Kombucha Benefits Type 2 Diabetes, Study Suggests


A pilot study suggests that kombucha consumption reduces blood glucose levels in adults with type 2 diabetes.

The sample size was too small for statistical significance.


Prospective, randomized, double-blinded, crossover study at a single-center urban hospital system.

A total of 12 participants with type 2 diabetes were randomly assigned to consume 240 mL of either a kombucha product or placebo daily with dinner for 4 weeks.

After an 8-week washout, they were switched to the other product for another 4 weeks.

Fasting blood glucose levels were self-determined at baseline and at 1 and 4 weeks, and questionnaires were used to assess secondary health outcomes.

Questionnaire data were analyzed for all 12 participants, but only seven who completed the study were included in the analysis of fasting blood glucose.


Kombucha significantly lowered average fasting blood glucose levels at week 4 compared to baseline (164 vs 116 mg/dL; P = .035), while the placebo was not associated with statistically significant change (162 vs 141 mg/dL; P = .078).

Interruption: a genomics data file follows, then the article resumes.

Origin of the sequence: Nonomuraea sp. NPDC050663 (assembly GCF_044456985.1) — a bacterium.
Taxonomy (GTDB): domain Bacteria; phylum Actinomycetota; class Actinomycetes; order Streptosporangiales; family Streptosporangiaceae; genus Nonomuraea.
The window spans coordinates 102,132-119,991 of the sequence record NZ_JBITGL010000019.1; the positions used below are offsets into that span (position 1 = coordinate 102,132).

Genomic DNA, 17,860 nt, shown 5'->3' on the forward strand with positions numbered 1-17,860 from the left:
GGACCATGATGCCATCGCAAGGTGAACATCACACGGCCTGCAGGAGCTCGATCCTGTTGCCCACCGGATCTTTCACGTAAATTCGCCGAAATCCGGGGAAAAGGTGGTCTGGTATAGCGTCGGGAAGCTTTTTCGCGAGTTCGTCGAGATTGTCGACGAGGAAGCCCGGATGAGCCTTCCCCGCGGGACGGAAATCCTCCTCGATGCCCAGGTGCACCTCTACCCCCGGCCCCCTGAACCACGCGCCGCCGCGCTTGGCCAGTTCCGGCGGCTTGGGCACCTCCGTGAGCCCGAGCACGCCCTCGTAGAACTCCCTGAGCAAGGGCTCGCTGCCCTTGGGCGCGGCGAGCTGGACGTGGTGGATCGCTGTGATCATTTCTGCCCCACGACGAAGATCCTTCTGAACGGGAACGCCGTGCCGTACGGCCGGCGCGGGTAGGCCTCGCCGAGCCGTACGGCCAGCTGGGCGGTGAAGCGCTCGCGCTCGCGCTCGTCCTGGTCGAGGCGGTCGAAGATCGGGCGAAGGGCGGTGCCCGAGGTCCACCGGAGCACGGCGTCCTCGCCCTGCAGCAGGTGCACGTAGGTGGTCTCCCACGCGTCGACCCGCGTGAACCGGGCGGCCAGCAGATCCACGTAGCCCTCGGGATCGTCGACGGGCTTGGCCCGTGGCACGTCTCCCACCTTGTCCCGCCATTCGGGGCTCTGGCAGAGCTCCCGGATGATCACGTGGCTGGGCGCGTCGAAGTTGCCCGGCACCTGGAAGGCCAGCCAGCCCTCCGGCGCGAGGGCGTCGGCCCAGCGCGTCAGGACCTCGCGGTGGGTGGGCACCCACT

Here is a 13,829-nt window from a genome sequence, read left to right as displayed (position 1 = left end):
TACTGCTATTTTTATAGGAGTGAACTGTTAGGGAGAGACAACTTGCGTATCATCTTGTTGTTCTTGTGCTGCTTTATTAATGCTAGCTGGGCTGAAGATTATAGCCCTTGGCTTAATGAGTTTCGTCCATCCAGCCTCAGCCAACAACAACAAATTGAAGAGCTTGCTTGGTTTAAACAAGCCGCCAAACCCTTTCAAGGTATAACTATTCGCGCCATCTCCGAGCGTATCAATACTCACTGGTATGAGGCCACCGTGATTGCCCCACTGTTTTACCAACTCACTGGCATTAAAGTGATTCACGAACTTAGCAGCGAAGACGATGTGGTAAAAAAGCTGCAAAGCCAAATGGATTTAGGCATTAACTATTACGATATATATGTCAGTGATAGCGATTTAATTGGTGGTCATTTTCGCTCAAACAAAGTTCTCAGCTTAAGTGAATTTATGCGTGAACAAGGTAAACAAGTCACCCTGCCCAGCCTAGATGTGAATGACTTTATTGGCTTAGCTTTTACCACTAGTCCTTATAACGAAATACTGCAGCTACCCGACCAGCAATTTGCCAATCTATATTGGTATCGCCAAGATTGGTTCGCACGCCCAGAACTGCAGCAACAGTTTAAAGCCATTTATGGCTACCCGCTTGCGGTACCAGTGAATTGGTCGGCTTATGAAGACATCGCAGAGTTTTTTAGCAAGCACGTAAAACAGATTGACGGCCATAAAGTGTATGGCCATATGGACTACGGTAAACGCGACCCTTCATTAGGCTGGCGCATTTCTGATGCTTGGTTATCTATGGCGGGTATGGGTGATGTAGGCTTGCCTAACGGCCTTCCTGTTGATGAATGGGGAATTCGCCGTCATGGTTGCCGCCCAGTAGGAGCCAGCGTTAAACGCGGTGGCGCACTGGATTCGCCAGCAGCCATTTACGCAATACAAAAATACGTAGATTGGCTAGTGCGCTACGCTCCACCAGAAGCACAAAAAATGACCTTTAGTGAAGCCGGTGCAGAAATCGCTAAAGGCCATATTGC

Among just the five participants with baseline fasting glucose >130 mg/dL, kombucha consumption was associated with a mean fasting blood glucose decrease of 74.3 mg/dL, significantly greater than the 15.9 mg/dL drop with placebo (P = .017).

On cultural enumeration, the kombucha contained mostly lactic acid bacteria, acetic acid bacteria, and yeast, with molds present.


“Kombucha is a growing part of the beverage market in the US and the world, driven, in part, by the wide range of suggested health benefits. However, nearly all of these benefits are based on in vitro or animal studies, and human clinical trials are needed to validate biological outcomes.”


The study was conducted by Chagai Mendelson, of MedStar Georgetown University Hospital, Washington, DC, and colleagues. It was published August 1 in Frontiers in Nutrition.


The number of participants was small, and attrition was high.

Glucose levels were self-reported.

Only one kombucha was studied.


One author is a co-founder of Synbiotic Health and another has a financial interest in the company. The other authors have no disclosures. Kombucha and placebo drinks were donated by Craft Kombucha, but the company did not have access to the data, and no authors have financial ties with that company.

Miriam E. Tucker is a freelance journalist based in the Washington DC area. She is a regular contributor to Medscape, with other work appearing in the Washington Post, NPR’s Shots blog, and Diabetes Forecast magazine. She is on Twitter @MiriamETucker.

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